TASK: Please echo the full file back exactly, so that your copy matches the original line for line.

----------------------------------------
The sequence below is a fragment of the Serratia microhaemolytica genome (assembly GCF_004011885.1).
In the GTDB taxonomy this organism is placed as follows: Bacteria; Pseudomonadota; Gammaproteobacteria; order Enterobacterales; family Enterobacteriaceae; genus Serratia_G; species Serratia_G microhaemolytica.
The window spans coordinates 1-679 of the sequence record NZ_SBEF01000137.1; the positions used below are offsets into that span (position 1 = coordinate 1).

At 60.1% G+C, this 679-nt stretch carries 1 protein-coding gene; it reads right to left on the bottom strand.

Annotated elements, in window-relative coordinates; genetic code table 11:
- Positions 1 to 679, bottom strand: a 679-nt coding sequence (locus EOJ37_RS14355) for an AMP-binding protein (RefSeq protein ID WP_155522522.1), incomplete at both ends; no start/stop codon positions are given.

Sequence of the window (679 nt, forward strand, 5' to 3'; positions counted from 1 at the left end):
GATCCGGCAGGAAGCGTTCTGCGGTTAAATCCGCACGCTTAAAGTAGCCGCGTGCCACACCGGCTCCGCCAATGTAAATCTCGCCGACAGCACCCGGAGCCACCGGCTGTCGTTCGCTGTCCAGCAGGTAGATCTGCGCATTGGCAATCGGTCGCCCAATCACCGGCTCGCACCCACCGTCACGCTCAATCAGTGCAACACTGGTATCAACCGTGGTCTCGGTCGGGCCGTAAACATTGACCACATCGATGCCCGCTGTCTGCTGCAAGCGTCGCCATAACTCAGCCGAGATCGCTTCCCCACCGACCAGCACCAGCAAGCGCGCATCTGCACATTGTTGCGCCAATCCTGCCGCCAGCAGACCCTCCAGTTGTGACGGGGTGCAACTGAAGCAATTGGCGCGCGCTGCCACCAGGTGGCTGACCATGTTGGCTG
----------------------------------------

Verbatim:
The sequence below is a fragment of the Serratia microhaemolytica genome (assembly GCF_004011885.1).
In the GTDB taxonomy this organism is placed as follows: Bacteria; Pseudomonadota; Gammaproteobacteria; order Enterobacterales; family Enterobacteriaceae; genus Serratia_G; species Serratia_G microhaemolytica.
The window spans coordinates 1-679 of the sequence record NZ_SBEF01000137.1; the positions used below are offsets into that span (position 1 = coordinate 1).

At 60.1% G+C, this 679-nt stretch carries 1 protein-coding gene; it reads right to left on the bottom strand.

Annotated elements, in window-relative coordinates; genetic code table 11:
- Positions 1 to 679, bottom strand: a 679-nt coding sequence (locus EOJ37_RS14355) for an AMP-binding protein (RefSeq protein ID WP_155522522.1), incomplete at both ends; no start/stop codon positions are given.

Sequence of the window (679 nt, forward strand, 5' to 3'; positions counted from 1 at the left end):
GATCCGGCAGGAAGCGTTCTGCGGTTAAATCCGCACGCTTAAAGTAGCCGCGTGCCACACCGGCTCCGCCAATGTAAATCTCGCCGACAGCACCCGGAGCCACCGGCTGTCGTTCGCTGTCCAGCAGGTAGATCTGCGCATTGGCAATCGGTCGCCCAATCACCGGCTCGCACCCACCGTCACGCTCAATCAGTGCAACACTGGTATCAACCGTGGTCTCGGTCGGGCCGTAAACATTGACCACATCGATGCCCGCTGTCTGCTGCAAGCGTCGCCATAACTCAGCCGAGATCGCTTCCCCACCGACCAGCACCAGCAAGCGCGCATCTGCACATTGTTGCGCCAATCCTGCCGCCAGCAGACCCTCCAGTTGTGACGGGGTGCAACTGAAGCAATTGGCGCGCGCTGCCACCAGGTGGCTGACCATGTTGGCTG